When A Flood Strikes . . .

Purchasing a home is one of the greatest joys a person can experience. But have you taken the necessary steps to protect your beloved investment from the No. 1 natural disaster — flooding? Whether you think you need it, or live in an area not susceptible to flooding, flood insurance is vital because flooding can damage your home and your financial future.

According to the Federal Emergency Management Agency in Washington, D.C., a flood is defined as a temporary situation where two or more acres of normally dry land, or two or more properties (one that is yours), are partially or completely covered by water or mud. Floods happen in all 50 states and homeowners insurance covers many hazards, but flooding is not one of them. Hurricanes, winter storms, and snowmelts are common causes of flooding. If you do not have flood insurance and your home is flooded, you may qualify for a low-interest disaster loan. However, to be eligible, the president must first declare a federal disaster.

Ed Pasterick, senior adviser of the National Flood Insurance Program, a division of FEMA, estimates that 20,000 communities across the U.S. and its territories participate in the NFIP, with annual rates as low as $400. The NFIP is a federal program that allows property owners in participating communities to purchase insurance as a protection against flood losses in exchange for adopting and enforcing floodplain management regulations to reduce future flood damages. About 4.6 million policies have been issued across the U.S. Last year alone, approximately $20 billion was paid in claims.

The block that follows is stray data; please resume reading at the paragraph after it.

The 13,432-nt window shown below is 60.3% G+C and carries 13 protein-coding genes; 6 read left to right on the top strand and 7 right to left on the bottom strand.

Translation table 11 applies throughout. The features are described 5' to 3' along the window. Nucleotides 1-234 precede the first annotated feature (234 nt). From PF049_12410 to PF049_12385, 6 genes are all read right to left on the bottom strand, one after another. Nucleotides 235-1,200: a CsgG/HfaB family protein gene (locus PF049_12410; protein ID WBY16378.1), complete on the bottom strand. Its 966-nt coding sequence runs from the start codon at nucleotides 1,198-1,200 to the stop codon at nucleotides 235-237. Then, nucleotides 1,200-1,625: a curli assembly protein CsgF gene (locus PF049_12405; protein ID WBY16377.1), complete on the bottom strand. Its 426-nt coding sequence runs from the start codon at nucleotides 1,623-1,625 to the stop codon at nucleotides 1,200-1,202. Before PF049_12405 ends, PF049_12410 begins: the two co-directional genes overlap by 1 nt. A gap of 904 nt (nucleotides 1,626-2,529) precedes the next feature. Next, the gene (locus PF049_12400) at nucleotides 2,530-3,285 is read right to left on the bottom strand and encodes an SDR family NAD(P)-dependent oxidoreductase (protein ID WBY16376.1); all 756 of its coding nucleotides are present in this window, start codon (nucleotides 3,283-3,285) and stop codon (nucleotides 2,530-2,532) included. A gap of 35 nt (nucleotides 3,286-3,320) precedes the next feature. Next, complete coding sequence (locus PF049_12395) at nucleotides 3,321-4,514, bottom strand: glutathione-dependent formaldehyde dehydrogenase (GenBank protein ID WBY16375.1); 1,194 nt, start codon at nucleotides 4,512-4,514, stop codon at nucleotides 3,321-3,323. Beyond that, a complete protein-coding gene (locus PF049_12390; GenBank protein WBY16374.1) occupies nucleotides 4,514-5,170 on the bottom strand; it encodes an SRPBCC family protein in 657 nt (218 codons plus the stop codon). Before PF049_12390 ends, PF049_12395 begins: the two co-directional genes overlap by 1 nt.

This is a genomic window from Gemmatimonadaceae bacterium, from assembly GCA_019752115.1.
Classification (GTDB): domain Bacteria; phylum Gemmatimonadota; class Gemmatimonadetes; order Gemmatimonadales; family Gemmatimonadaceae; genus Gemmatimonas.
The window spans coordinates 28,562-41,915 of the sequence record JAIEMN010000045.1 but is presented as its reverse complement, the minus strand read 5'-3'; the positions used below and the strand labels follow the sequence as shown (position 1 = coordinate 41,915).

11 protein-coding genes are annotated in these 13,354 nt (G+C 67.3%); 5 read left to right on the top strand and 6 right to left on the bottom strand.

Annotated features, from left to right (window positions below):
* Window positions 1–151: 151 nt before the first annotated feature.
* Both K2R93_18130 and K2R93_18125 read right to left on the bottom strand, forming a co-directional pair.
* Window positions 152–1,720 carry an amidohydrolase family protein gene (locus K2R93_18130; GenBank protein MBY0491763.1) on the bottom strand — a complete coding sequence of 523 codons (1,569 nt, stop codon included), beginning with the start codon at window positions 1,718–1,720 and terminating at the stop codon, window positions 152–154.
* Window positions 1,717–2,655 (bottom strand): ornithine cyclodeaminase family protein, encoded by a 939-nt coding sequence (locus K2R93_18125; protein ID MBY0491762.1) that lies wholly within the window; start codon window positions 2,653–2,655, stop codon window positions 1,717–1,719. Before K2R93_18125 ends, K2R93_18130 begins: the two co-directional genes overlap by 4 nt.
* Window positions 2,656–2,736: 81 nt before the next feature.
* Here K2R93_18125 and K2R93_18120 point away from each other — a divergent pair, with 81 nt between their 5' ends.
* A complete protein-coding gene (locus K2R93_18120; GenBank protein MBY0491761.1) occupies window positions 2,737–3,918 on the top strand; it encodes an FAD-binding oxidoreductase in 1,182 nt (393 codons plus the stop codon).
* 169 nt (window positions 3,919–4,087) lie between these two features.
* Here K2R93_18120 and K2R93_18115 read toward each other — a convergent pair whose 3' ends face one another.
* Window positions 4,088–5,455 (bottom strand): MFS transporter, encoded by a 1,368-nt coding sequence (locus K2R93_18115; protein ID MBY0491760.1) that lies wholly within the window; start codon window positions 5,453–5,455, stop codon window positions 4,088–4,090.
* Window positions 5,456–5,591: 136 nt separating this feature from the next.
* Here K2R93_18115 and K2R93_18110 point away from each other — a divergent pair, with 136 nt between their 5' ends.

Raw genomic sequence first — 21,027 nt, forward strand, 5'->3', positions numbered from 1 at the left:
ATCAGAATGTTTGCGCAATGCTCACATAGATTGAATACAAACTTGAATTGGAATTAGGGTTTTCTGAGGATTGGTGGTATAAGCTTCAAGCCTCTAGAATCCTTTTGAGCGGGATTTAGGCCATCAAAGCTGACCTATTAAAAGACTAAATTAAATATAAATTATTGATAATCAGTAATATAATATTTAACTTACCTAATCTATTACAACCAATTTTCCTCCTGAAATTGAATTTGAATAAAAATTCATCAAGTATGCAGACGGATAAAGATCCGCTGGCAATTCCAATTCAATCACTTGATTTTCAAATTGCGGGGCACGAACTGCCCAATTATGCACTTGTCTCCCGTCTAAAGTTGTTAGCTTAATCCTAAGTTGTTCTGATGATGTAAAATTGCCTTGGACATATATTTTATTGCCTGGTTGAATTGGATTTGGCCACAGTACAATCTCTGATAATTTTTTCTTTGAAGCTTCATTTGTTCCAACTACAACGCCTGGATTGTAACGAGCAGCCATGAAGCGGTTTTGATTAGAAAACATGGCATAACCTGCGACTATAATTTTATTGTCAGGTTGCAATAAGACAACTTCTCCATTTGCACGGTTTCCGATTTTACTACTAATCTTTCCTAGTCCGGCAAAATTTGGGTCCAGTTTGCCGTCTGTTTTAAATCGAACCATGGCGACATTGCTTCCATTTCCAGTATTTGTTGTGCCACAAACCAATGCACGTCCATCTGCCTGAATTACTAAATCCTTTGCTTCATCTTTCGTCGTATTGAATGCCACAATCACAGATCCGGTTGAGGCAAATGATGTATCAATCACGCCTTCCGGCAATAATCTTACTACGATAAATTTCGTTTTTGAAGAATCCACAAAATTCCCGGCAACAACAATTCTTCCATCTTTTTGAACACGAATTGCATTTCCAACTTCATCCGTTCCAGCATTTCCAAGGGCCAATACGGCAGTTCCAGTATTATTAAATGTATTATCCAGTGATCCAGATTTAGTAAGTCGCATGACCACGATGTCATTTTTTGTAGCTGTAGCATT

If you are not located in a floodplain (high-risk) area, which is defined as any land area susceptible to being inundated by floodwaters from any source, you are still at risk. In fact, 33% of flood claims are for properties located outside of mapped high-risk floodplain areas, according to David Passey, FEMA’s public affairs officer for region VI in Denton, Texas. “People make decisions too often based on someone else’s experience and not on scientific evidence,” says Passey. “We always get that historical perspective from people regarding what their grandparents, dad, or aunt experienced, and how they lived in the same area for 20 or 30 years and it never flooded. People need to understand the risk and make informed decisions.”

Whatever you do, don’t wait until you need it. “There is a standard 30-day waiting period before your policy becomes effective,” says Baxter Bouchillon, an agent for State Farm Insurance in Covington, Georgia. “Be proactive, contact your agent to review your coverage, and ask questions.”

A standard flood insurance policy covers a single-peril (flood) and pays for direct physical damage to one’s insured property. NFIP offers homeowners coverage for building property up to $250,000 and personal property (contents), up to 100,000. Businesses can insure up to $500,000 on the building, and up to $500,000 on its contents. You have to purchase contents coverage separately for personal belongings such as clothing, furniture and electronic equipment, curtains, books, etc. If you rent, you